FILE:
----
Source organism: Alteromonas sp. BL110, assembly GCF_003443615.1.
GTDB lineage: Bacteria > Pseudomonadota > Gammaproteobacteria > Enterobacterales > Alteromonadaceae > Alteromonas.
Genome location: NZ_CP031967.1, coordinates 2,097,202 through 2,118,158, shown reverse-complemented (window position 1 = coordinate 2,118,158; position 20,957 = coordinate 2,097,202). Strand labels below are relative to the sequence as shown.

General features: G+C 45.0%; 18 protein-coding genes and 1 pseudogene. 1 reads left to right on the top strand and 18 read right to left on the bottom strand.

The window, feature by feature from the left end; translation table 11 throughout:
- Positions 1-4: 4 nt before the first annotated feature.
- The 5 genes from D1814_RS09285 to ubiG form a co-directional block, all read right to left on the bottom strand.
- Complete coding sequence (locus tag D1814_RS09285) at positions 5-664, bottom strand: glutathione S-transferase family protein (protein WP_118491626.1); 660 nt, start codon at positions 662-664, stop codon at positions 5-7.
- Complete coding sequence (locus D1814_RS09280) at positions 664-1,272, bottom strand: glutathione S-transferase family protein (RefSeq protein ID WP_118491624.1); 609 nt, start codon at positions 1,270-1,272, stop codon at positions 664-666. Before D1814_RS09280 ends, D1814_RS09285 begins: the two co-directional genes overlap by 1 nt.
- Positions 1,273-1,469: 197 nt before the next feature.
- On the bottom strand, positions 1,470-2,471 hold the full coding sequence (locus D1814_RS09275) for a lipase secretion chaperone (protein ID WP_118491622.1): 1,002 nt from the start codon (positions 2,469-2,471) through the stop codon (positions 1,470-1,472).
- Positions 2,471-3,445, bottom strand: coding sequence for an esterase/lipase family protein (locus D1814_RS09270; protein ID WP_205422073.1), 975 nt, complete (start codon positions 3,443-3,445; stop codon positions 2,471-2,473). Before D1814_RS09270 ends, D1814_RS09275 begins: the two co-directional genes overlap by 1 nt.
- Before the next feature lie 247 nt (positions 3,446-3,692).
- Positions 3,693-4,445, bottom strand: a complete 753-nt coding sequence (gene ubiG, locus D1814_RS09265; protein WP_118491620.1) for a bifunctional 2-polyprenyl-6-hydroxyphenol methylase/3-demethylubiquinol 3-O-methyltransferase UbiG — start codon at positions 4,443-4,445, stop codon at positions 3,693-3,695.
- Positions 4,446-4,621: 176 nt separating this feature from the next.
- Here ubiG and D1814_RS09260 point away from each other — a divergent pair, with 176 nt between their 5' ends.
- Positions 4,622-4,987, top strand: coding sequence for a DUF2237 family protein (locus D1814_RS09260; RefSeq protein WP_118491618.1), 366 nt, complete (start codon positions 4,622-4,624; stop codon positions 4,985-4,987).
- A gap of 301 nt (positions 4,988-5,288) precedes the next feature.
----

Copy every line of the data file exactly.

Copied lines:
Source organism: Alteromonas sp. BL110, assembly GCF_003443615.1.
GTDB lineage: Bacteria > Pseudomonadota > Gammaproteobacteria > Enterobacterales > Alteromonadaceae > Alteromonas.
Genome location: NZ_CP031967.1, coordinates 2,097,202 through 2,118,158, shown reverse-complemented (window position 1 = coordinate 2,118,158; position 20,957 = coordinate 2,097,202). Strand labels below are relative to the sequence as shown.

General features: G+C 45.0%; 18 protein-coding genes and 1 pseudogene. 1 reads left to right on the top strand and 18 read right to left on the bottom strand.

The window, feature by feature from the left end; translation table 11 throughout:
- Positions 1-4: 4 nt before the first annotated feature.
- The 5 genes from D1814_RS09285 to ubiG form a co-directional block, all read right to left on the bottom strand.
- Complete coding sequence (locus tag D1814_RS09285) at positions 5-664, bottom strand: glutathione S-transferase family protein (protein WP_118491626.1); 660 nt, start codon at positions 662-664, stop codon at positions 5-7.
- Complete coding sequence (locus D1814_RS09280) at positions 664-1,272, bottom strand: glutathione S-transferase family protein (RefSeq protein ID WP_118491624.1); 609 nt, start codon at positions 1,270-1,272, stop codon at positions 664-666. Before D1814_RS09280 ends, D1814_RS09285 begins: the two co-directional genes overlap by 1 nt.
- Positions 1,273-1,469: 197 nt before the next feature.
- On the bottom strand, positions 1,470-2,471 hold the full coding sequence (locus D1814_RS09275) for a lipase secretion chaperone (protein ID WP_118491622.1): 1,002 nt from the start codon (positions 2,469-2,471) through the stop codon (positions 1,470-1,472).
- Positions 2,471-3,445, bottom strand: coding sequence for an esterase/lipase family protein (locus D1814_RS09270; protein ID WP_205422073.1), 975 nt, complete (start codon positions 3,443-3,445; stop codon positions 2,471-2,473). Before D1814_RS09270 ends, D1814_RS09275 begins: the two co-directional genes overlap by 1 nt.
- Before the next feature lie 247 nt (positions 3,446-3,692).
- Positions 3,693-4,445, bottom strand: a complete 753-nt coding sequence (gene ubiG, locus D1814_RS09265; protein WP_118491620.1) for a bifunctional 2-polyprenyl-6-hydroxyphenol methylase/3-demethylubiquinol 3-O-methyltransferase UbiG — start codon at positions 4,443-4,445, stop codon at positions 3,693-3,695.
- Positions 4,446-4,621: 176 nt separating this feature from the next.
- Here ubiG and D1814_RS09260 point away from each other — a divergent pair, with 176 nt between their 5' ends.
- Positions 4,622-4,987, top strand: coding sequence for a DUF2237 family protein (locus D1814_RS09260; RefSeq protein WP_118491618.1), 366 nt, complete (start codon positions 4,622-4,624; stop codon positions 4,985-4,987).
- A gap of 301 nt (positions 4,988-5,288) precedes the next feature.